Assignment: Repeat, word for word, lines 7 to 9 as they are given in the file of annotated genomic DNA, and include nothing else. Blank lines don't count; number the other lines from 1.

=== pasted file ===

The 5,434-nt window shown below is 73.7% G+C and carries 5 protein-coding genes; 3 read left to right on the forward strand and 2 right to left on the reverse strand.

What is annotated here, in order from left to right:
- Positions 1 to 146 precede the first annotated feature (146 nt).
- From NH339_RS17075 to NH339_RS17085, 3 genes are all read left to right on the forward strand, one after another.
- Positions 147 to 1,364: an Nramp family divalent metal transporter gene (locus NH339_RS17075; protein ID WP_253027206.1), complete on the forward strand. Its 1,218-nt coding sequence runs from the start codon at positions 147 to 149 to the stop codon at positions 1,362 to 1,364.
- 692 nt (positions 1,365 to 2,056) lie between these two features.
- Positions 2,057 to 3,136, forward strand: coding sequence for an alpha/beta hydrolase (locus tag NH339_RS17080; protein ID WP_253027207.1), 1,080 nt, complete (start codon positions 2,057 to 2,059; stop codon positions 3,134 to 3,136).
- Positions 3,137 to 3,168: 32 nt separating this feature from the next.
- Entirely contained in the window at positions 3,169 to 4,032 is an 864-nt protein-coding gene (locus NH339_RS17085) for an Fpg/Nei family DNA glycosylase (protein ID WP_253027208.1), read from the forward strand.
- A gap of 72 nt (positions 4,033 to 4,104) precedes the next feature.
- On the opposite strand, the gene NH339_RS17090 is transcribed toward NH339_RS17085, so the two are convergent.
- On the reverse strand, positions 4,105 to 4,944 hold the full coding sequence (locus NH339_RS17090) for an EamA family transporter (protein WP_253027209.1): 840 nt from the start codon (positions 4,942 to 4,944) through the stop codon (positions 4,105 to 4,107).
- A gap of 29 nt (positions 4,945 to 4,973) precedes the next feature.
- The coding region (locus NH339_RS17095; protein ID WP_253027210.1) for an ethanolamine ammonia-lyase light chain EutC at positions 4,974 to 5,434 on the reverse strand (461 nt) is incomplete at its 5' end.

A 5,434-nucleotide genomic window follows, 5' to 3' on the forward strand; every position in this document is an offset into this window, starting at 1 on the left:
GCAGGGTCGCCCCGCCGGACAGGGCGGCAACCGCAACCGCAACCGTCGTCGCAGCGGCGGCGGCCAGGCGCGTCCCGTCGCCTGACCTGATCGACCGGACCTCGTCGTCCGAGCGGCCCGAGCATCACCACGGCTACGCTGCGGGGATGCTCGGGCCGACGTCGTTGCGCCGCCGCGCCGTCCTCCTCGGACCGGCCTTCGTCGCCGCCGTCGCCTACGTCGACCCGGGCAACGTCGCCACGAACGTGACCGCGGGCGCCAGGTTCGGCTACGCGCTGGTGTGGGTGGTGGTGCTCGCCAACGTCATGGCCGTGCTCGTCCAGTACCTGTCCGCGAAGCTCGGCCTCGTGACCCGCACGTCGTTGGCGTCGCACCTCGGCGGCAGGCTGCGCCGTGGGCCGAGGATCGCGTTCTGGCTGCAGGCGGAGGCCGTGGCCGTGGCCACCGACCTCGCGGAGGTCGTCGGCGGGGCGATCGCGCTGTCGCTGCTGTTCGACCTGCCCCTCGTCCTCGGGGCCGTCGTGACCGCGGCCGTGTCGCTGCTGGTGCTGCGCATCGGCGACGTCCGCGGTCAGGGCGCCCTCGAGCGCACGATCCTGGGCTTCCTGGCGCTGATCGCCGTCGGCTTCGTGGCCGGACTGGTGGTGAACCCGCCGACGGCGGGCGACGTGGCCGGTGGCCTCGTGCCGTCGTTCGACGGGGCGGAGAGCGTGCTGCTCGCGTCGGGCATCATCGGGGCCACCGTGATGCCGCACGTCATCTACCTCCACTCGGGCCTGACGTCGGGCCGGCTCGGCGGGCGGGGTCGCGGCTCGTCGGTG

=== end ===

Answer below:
- Positions 2,057 to 3,136, forward strand: coding sequence for an alpha/beta hydrolase (locus tag NH339_RS17080; protein ID WP_253027207.1), 1,080 nt, complete (start codon positions 2,057 to 2,059; stop codon positions 3,134 to 3,136).
- Positions 3,137 to 3,168: 32 nt separating this feature from the next.
- Entirely contained in the window at positions 3,169 to 4,032 is an 864-nt protein-coding gene (locus NH339_RS17085) for an Fpg/Nei family DNA glycosylase (protein ID WP_253027208.1), read from the forward strand.